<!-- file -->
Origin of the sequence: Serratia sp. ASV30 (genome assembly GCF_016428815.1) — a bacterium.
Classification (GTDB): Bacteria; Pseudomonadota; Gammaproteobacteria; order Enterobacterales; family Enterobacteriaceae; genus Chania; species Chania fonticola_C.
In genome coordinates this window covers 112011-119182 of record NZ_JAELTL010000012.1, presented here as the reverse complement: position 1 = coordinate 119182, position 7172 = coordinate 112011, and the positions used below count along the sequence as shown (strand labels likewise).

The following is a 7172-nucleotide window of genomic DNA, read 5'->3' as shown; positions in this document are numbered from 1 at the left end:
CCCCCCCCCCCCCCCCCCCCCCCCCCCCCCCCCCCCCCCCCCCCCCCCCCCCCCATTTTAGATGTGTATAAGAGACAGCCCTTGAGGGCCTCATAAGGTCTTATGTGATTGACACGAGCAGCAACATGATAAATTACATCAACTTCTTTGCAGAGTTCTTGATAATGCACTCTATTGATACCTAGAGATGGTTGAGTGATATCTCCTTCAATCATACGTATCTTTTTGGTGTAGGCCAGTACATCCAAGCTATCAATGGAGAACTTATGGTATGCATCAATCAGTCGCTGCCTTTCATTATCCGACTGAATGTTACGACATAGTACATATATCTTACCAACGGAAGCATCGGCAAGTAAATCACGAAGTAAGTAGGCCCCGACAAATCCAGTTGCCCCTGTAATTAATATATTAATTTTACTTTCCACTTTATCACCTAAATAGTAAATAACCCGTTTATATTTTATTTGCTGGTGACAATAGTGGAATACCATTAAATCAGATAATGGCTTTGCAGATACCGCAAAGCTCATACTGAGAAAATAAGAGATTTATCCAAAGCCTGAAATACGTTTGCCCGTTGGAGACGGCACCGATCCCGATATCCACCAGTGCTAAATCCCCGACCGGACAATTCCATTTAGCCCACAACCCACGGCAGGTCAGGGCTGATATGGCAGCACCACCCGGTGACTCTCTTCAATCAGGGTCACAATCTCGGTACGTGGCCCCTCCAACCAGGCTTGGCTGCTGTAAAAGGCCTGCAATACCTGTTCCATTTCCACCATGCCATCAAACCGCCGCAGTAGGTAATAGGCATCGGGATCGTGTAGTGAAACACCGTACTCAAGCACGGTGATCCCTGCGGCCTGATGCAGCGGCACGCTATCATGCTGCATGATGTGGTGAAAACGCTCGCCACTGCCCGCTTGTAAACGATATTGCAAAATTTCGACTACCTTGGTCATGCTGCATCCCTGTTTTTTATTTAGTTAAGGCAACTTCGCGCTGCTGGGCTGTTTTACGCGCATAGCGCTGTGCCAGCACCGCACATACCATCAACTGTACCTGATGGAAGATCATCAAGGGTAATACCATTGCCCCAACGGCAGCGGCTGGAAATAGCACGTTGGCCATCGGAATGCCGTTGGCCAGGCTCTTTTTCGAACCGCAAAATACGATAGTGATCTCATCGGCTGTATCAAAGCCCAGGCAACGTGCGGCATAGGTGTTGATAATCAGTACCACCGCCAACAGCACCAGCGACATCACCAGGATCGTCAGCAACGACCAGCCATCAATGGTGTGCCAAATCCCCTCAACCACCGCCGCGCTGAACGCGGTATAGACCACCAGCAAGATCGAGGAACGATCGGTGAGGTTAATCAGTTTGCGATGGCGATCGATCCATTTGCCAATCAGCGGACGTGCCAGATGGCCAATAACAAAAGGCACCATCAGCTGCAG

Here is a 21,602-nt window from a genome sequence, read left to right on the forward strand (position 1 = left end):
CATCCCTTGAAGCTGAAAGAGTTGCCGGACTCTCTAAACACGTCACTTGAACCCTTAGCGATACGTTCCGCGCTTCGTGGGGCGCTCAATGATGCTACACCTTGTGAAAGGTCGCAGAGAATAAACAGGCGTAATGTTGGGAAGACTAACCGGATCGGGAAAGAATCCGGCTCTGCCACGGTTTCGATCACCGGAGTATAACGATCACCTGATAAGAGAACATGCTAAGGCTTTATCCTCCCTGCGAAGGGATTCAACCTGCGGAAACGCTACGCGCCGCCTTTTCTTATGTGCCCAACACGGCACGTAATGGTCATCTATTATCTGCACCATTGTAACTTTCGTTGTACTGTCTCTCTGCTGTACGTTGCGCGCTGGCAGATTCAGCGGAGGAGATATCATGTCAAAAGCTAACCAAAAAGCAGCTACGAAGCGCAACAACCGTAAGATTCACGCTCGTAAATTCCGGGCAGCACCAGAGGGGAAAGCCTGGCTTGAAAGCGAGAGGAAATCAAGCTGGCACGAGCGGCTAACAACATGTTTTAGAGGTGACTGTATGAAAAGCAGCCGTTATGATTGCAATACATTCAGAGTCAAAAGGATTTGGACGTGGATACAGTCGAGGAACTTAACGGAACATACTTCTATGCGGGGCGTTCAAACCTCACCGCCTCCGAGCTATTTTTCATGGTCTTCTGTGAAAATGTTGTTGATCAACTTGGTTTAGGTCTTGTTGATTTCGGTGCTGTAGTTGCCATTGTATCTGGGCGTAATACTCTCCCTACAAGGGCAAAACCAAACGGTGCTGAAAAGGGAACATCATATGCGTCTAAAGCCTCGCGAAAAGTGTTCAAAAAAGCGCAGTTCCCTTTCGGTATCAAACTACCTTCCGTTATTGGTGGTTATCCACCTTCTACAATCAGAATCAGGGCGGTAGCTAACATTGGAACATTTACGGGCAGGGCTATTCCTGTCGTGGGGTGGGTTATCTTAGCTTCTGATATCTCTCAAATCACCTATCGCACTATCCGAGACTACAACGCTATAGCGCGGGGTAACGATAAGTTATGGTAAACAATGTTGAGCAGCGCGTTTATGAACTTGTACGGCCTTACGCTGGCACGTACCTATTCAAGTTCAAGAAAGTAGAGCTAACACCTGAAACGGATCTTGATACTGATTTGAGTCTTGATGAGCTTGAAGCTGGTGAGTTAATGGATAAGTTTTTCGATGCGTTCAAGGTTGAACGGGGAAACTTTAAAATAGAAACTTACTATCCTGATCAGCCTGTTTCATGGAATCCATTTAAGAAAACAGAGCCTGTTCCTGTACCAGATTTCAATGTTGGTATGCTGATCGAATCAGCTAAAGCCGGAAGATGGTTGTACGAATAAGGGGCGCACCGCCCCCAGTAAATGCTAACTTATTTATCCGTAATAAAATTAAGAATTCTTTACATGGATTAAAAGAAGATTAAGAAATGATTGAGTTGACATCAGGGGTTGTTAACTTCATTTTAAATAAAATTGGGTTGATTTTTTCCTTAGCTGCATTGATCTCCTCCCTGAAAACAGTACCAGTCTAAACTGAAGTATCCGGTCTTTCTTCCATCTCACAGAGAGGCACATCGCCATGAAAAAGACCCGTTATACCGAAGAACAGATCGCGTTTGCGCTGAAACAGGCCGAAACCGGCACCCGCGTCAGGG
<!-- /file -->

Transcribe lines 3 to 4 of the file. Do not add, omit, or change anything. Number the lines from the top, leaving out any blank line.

In genome coordinates this window covers 112011-119182 of record NZ_JAELTL010000012.1, presented here as the reverse complement: position 1 = coordinate 119182, position 7172 = coordinate 112011, and the positions used below count along the sequence as shown (strand labels likewise).

The following is a 7172-nucleotide window of genomic DNA, read 5'->3' as shown; positions in this document are numbered from 1 at the left end: